Mexican government approves emergency budget for protection mechanism for journalists through end of 2018

The outgoing government of Mexican President Enrique Peña Nieto has assigned 75 million Mexican pesos (US $4 million) to the Protection Mechanism for Human Rights Defenders and Journalists and ensured its operation through the end of the year.

By ProtoplasmaKid [CC BY-SA 4.0 (https://creativecommons.org/licenses/by-sa/4.0)], from Wikimedia Commons

The announcement was made by representatives of the Advisory Council and beneficiaries of the Mechanism during a Sept. 20 press conference. The Mechanism was set to run out of funds at the end of September.

Between June and July of this year, the Mechanism had requested 126 million Mexicano pesos from the Ministry of Finance and Public Credit so that the Unit for the Defense of Human Rights could continue to operate after September.

Regarding the lack of budget, which the Mechanism called attention to at the end of August, its head, Patricia Colchero Aragonés, explained in an interview to Excelsior TV that the entity has an average monthly expenditure of 20 million Mexican pesos (US $1 million). Colchero said that without a budget, there would be more than 700 beneficiaries – among them 50 collectives – who would be left without the 3,500 security measures that the Mechanism implements to protect them.

The Advisory Council of the Mechanism also said at the press conference that the Budget Committee of the Chamber of Deputies and the incoming government of President-elect Manuel López Obrador should "grant a sufficient budget, as well as guarantee its transparent use and the strengthening of the Mechanism in its structure,” according to Periodistas de a Pie.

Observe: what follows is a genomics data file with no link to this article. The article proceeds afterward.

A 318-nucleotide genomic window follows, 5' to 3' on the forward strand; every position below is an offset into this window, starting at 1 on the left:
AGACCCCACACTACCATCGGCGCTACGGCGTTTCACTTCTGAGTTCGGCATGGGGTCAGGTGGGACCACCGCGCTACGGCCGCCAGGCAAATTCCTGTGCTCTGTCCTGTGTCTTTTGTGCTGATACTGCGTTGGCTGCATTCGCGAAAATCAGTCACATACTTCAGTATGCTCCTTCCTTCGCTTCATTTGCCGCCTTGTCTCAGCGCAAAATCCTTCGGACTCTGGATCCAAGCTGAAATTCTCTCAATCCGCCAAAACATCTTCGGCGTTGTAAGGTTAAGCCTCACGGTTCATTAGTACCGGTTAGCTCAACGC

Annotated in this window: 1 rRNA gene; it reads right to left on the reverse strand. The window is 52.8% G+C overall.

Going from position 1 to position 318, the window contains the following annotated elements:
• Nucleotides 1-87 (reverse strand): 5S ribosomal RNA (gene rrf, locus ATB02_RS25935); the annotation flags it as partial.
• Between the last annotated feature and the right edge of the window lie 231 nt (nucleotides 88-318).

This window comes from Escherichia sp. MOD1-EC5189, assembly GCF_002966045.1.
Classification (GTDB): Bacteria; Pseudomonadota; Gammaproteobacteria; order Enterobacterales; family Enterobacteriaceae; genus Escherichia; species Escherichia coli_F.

They also criticized that Peña Nieto has not fulfilled the commitment he made on May 17, 2017 before the National Conference of Governors (Conago, for its acronym in Spanish), the National Commission of Human Rights (CNDH) and other embassies and international organizations, which was to strengthen the Mechanism institutionally and allocate more funds, El Tiempo Digital reported.

Jan-Albert Hootsen, representative in Mexico of the Committee to Protect Journalists (CPJ), expressed via Twitter that the Mexican Congress and the incoming government must address "not just more money for the Mechanism, but more transparency, a more comprehensive approach to human rights, security and combating impunity.”

Lucía Lagunes, a member of the organization Communication and Information of Women (Cimac) said during the Advisory Council’s press conference that the fundamental problem is not giving the Mechanism more money, but that the State must guarantee that journalists and human rights defenders "can do their job without risking their lives," according to Animal Político.

The Mechanism has been suffering significant cuts in its budget since 2016, the year in which the Government assigned it 77 percent less funds compared to the previous period.